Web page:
The Work: Plays

The Wesker Trilogy - Chicken Soup with Barley

1958, (4w 6m)


The play spans twenty years - 1936 to 1956 - in the life of the communist Kahn family: SARAH and HARRY, and their children, ADA and RONNIE.

Beginning with the anti-fascist demonstrations in 1936 in London's East End and ending with the Hungarian uprising in 1956, the play explores the disintegration of political ideology parallel with the disintegration of a family.

It is the son, RONNIE, who is the most deeply affected and turns on his mother who insists on remaining a communist. Her reply ends the play on a note of desperate optimism.


"…All my life I worked with a party that meant glory and freedom and brotherhood. You want me to give it up now? You want me to move to Hendon and forget who I am? If the electrician who comes to mend my fuse blows it instead, so I should stop having electricity? I should cut off my light? Socialism is my light, can you understand that? A way of life. A man can be beautiful. I hate ugly people - I can't bear meanness and fighting and jealousy - I've got to have light. I'm a simple person, Ronnie, and I've got to have light and love."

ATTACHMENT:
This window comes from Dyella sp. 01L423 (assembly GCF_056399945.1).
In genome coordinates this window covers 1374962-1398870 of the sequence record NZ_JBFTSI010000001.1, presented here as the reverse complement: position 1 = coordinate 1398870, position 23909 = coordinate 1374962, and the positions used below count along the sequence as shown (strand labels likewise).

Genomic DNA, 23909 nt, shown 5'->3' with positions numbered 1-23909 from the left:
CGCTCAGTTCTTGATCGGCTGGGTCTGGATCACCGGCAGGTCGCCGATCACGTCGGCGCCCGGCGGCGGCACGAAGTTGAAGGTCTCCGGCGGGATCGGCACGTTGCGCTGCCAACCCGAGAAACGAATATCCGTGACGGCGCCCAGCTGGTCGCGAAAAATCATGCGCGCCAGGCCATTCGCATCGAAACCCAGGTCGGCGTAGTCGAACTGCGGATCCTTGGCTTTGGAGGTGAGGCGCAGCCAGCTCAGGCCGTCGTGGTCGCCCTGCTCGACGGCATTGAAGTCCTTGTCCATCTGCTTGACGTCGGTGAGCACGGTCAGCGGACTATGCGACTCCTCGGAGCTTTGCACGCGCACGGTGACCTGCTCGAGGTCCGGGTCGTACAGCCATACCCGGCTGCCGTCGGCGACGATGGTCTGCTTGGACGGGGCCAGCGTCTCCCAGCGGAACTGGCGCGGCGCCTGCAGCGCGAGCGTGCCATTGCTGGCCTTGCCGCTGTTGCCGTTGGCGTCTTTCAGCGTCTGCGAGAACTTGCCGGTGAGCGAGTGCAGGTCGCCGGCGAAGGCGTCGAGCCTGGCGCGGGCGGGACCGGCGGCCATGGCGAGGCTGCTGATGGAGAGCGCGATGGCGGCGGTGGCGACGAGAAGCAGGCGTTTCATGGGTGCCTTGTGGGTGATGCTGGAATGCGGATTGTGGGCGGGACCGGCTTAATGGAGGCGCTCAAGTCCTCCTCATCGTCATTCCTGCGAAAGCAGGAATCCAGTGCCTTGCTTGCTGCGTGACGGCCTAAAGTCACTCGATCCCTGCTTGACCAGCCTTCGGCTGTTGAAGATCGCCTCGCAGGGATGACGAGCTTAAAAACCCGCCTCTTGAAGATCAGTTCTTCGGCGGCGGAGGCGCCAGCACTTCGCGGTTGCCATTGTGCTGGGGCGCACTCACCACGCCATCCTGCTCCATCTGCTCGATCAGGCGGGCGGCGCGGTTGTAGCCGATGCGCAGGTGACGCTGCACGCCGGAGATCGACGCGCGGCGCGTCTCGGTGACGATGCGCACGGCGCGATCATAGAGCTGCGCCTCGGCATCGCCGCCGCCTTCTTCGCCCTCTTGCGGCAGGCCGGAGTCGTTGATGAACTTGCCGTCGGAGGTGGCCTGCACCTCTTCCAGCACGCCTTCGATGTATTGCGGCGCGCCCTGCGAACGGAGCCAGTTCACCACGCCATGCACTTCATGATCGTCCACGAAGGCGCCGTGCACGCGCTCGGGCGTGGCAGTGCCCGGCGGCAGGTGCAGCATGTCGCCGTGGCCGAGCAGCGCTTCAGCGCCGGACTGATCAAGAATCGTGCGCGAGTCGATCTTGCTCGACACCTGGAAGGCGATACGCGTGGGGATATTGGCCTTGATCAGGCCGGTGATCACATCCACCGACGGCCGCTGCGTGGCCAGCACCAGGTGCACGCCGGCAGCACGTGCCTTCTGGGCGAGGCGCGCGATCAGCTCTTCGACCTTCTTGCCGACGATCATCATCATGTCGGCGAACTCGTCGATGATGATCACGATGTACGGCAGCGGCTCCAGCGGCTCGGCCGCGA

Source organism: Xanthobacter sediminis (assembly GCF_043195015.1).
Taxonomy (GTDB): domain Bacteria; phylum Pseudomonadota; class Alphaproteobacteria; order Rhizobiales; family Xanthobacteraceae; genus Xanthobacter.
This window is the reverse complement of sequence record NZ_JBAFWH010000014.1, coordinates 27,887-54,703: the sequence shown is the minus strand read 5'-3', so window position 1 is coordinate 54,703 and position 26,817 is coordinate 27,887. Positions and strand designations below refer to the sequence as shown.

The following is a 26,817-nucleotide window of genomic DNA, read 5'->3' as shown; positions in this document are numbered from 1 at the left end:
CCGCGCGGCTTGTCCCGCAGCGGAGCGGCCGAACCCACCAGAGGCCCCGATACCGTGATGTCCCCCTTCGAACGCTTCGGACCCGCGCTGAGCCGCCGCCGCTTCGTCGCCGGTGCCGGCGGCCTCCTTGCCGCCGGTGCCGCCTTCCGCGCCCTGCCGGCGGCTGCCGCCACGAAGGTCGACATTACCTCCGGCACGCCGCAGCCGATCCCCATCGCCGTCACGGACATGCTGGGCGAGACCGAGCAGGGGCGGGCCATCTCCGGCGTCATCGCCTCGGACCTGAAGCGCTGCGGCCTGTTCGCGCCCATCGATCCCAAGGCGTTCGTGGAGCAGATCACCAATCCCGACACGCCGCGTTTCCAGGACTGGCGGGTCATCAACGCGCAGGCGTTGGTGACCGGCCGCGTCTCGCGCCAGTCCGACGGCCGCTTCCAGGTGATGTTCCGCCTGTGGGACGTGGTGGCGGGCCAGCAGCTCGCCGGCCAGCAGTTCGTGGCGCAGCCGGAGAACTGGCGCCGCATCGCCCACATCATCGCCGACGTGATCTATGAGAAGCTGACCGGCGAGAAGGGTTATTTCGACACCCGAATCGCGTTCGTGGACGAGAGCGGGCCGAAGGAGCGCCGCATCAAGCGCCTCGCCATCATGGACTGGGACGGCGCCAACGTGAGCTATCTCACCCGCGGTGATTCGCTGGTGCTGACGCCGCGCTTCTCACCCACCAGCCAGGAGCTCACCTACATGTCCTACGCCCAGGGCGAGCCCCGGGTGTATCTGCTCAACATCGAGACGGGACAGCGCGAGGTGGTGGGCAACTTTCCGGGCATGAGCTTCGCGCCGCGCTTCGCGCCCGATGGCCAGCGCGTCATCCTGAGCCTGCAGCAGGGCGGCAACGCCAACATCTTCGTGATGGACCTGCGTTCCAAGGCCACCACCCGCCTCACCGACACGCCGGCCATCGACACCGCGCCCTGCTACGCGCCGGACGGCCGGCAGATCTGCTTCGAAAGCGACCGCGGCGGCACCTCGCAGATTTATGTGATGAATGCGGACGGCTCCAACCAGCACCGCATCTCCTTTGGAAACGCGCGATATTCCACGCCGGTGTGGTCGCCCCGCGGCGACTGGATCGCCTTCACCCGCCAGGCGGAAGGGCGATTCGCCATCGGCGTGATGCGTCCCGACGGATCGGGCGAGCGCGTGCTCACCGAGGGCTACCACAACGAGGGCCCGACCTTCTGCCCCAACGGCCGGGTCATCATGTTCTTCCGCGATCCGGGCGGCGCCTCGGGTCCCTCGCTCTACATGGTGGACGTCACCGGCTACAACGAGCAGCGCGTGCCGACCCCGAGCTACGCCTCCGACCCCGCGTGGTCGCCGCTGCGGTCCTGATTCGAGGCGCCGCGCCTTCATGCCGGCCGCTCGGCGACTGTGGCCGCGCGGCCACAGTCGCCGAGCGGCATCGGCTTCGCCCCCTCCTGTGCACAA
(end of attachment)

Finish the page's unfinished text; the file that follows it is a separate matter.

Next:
…confronts us as sanely as the theatre has ever done…a fair, accurate, and intensely exciting play…
Kenneth Tynan, The Observer

The passion of Mr Wesker's theme is matched by the living fire in his writing… its quality is undiminished by the passing years
Bernard Levin, The Times

... there is far more to admire than cavil over, and there is nothing sentimental about Wesker's portrait of the Kahn family that he based at least partly on his own. The souring of political hope is strongly caught. And Sarah's passionate climactic insistence that "if you don’t care, you’ll die" sounded like a moving clarion call even to a crusty old Tory like me.
Charles Spencer, The Daily Telegraph

...There is a tremendous scene in the first act in which Sarah turns on her thieving, work shy husband, ...with uncontrolled fury. Equally stirring is the play's climax, when the young Ronnie, shattered by the sight of the Soviet tanks rolling into Budapest, confronts his mother's unshakeable faith in socialist brotherhood, is precisely because Wesker can understand both sides of the argument that the scene radiates such power.
Michael Billington: The Guardian